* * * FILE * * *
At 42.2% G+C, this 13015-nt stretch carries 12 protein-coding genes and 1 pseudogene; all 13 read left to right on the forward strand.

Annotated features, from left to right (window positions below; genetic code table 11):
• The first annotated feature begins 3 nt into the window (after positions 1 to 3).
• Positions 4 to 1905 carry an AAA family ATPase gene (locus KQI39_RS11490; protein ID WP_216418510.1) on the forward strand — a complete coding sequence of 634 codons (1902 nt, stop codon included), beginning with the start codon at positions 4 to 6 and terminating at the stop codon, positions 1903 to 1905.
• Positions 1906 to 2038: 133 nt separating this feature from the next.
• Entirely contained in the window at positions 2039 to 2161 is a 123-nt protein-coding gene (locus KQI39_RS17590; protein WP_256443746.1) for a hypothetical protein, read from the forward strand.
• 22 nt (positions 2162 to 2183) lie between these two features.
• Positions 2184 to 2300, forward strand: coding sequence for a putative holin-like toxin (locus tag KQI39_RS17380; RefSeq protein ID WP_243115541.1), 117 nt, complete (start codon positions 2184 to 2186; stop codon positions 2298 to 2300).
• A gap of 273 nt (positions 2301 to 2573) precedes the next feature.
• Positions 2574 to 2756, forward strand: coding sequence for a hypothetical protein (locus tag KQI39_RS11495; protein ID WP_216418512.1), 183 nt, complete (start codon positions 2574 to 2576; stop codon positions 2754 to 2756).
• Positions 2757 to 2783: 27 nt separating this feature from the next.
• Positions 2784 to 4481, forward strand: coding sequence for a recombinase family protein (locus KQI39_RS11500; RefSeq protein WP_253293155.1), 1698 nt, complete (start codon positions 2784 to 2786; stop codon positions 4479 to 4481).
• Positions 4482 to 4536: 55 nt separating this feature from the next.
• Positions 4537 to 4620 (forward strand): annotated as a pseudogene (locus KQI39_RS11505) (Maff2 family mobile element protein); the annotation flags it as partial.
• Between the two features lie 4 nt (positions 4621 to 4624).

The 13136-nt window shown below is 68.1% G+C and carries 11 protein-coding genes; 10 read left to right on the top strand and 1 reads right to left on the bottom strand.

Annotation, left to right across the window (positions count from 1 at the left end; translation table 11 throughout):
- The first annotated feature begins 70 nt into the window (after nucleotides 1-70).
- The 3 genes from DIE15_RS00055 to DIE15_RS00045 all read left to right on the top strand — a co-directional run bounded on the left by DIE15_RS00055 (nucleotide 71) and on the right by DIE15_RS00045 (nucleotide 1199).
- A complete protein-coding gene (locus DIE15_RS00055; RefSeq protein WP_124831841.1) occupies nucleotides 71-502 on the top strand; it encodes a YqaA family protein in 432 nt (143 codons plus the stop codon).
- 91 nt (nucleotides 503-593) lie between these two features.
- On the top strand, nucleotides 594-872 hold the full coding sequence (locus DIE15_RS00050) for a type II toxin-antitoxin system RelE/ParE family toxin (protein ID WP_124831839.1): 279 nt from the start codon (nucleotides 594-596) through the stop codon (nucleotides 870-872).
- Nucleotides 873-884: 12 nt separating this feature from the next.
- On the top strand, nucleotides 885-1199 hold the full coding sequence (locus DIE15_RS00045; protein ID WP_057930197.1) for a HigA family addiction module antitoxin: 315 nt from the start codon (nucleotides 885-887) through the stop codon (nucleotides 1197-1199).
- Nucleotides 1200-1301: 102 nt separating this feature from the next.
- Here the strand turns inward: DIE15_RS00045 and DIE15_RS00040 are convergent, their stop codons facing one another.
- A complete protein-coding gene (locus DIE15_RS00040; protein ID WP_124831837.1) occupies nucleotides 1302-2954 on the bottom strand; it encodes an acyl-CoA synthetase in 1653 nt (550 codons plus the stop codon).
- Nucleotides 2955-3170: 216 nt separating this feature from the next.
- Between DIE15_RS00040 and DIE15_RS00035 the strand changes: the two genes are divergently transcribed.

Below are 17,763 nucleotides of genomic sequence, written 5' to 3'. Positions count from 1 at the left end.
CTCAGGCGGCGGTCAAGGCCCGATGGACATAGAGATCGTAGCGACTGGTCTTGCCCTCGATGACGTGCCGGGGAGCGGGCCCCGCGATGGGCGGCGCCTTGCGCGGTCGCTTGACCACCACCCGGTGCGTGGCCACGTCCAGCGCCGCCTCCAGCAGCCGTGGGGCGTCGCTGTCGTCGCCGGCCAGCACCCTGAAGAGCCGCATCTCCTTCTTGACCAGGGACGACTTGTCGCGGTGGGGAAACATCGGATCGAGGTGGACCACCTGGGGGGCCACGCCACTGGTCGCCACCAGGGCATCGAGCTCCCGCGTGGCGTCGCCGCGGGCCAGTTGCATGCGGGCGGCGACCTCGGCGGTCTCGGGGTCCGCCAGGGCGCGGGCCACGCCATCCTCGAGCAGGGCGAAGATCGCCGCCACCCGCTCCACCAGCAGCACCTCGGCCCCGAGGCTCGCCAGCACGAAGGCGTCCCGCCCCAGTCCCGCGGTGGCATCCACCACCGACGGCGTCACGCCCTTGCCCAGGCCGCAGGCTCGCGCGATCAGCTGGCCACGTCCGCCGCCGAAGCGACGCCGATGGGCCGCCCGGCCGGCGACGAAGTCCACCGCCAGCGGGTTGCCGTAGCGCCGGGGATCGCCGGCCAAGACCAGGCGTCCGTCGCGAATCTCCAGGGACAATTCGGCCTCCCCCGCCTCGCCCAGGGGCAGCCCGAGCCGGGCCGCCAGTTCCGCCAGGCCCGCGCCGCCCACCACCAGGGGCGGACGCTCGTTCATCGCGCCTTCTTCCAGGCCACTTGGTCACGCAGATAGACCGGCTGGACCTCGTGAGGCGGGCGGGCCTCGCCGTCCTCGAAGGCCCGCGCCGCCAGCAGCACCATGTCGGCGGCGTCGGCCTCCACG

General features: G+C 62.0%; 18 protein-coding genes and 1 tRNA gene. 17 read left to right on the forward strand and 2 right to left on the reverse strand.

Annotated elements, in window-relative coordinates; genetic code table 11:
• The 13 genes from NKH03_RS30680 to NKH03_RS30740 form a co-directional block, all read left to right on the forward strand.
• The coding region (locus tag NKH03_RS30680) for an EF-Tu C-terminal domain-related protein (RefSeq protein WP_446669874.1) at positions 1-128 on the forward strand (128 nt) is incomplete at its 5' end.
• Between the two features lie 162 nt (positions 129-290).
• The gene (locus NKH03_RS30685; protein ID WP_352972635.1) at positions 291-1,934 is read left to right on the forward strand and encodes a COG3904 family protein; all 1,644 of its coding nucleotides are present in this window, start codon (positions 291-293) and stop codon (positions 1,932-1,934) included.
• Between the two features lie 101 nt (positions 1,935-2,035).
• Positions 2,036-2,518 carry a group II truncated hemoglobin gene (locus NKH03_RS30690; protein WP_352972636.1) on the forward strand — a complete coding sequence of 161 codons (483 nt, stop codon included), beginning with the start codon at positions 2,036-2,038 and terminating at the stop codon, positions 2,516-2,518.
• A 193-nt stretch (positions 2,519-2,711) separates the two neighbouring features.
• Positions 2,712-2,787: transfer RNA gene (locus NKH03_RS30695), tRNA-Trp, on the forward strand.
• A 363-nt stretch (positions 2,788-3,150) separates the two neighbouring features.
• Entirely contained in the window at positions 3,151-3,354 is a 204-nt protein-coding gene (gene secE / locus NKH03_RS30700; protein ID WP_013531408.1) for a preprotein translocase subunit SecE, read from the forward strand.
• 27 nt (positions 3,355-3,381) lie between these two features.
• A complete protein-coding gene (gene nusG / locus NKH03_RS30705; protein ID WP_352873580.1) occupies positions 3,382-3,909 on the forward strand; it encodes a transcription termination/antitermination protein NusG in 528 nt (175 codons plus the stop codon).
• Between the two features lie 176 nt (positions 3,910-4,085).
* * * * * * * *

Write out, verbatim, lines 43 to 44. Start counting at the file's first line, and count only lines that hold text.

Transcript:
• Entirely contained in the window at positions 3,151-3,354 is a 204-nt protein-coding gene (gene secE / locus NKH03_RS30700; protein ID WP_013531408.1) for a preprotein translocase subunit SecE, read from the forward strand.
• 27 nt (positions 3,355-3,381) lie between these two features.